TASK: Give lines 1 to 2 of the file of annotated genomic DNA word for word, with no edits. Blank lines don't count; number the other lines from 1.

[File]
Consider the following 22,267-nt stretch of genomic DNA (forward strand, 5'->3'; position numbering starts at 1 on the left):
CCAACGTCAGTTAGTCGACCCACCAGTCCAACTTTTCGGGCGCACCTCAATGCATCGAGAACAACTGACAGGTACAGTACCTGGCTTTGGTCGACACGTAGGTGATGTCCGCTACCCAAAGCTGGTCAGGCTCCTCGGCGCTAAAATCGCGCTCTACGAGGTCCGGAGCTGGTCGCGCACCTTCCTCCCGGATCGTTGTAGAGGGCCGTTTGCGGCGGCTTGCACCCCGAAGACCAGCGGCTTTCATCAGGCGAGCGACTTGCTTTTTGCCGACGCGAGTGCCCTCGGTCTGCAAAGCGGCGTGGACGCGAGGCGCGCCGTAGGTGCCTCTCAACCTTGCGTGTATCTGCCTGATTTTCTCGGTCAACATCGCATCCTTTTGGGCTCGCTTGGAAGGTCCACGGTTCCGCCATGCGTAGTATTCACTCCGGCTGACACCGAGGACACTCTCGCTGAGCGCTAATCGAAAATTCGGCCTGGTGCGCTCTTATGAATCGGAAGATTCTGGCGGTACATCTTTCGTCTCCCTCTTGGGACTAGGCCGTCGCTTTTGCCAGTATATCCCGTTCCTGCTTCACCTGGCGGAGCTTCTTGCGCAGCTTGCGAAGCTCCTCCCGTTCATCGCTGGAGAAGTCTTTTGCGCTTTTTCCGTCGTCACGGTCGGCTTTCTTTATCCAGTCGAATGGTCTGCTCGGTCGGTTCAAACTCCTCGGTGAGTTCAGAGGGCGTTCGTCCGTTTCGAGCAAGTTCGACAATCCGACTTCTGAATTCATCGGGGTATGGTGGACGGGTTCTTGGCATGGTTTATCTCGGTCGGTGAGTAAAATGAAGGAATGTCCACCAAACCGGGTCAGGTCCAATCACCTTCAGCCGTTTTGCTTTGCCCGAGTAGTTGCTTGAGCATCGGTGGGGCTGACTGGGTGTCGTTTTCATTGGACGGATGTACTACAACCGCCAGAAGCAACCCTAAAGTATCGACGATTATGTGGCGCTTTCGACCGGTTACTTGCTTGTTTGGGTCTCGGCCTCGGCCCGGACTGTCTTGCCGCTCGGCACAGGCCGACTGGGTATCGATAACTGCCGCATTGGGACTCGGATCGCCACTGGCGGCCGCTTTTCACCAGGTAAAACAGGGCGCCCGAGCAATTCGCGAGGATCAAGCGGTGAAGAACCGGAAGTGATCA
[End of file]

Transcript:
Consider the following 22,267-nt stretch of genomic DNA (forward strand, 5'->3'; position numbering starts at 1 on the left):
CCAACGTCAGTTAGTCGACCCACCAGTCCAACTTTTCGGGCGCACCTCAATGCATCGAGAACAACTGACAGGTACAGTACCTGGCTTTGGTCGACACGTAGGTGATGTCCGCTACCCAAAGCTGGTCAGGCTCCTCGGCGCTAAAATCGCGCTCTACGAGGTCCGGAGCTGGTCGCGCACCTTCCTCCCGGATCGTTGTAGAGGGCCGTTTGCGGCGGCTTGCACCCCGAAGACCAGCGGCTTTCATCAGGCGAGCGACTTGCTTTTTGCCGACGCGAGTGCCCTCGGTCTGCAAAGCGGCGTGGACGCGAGGCGCGCCGTAGGTGCCTCTCAACCTTGCGTGTATCTGCCTGATTTTCTCGGTCAACATCGCATCCTTTTGGGCTCGCTTGGAAGGTCCACGGTTCCGCCATGCGTAGTATTCACTCCGGCTGACACCGAGGACACTCTCGCTGAGCGCTAATCGAAAATTCGGCCTGGTGCGCTCTTATGAATCGGAAGATTCTGGCGGTACATCTTTCGTCTCCCTCTTGGGACTAGGCCGTCGCTTTTGCCAGTATATCCCGTTCCTGCTTCACCTGGCGGAGCTTCTTGCGCAGCTTGCGAAGCTCCTCCCGTTCATCGCTGGAGAAGTCTTTTGCGCTTTTTCCGTCGTCACGGTCGGCTTTCTTTATCCAGTCGAATGGTCTGCTCGGTCGGTTCAAACTCCTCGGTGAGTTCAGAGGGCGTTCGTCCGTTTCGAGCAAGTTCGACAATCCGACTTCTGAATTCATCGGGGTATGGTGGACGGGTTCTTGGCATGGTTTATCTCGGTCGGTGAGTAAAATGAAGGAATGTCCACCAAACCGGGTCAGGTCCAATCACCTTCAGCCGTTTTGCTTTGCCCGAGTAGTTGCTTGAGCATCGGTGGGGCTGACTGGGTGTCGTTTTCATTGGACGGATGTACTACAACCGCCAGAAGCAACCCTAAAGTATCGACGATTATGTGGCGCTTTCGACCGGTTACTTGCTTGTTTGGGTCTCGGCCTCGGCCCGGACTGTCTTGCCGCTCGGCACAGGCCGACTGGGTATCGATAACTGCCGCATTGGGACTCGGATCGCCACTGGCGGCCGCTTTTCACCAGGTAAAACAGGGCGCCCGAGCAATTCGCGAGGATCAAGCGGTGAAGAACCGGAAGTGATCA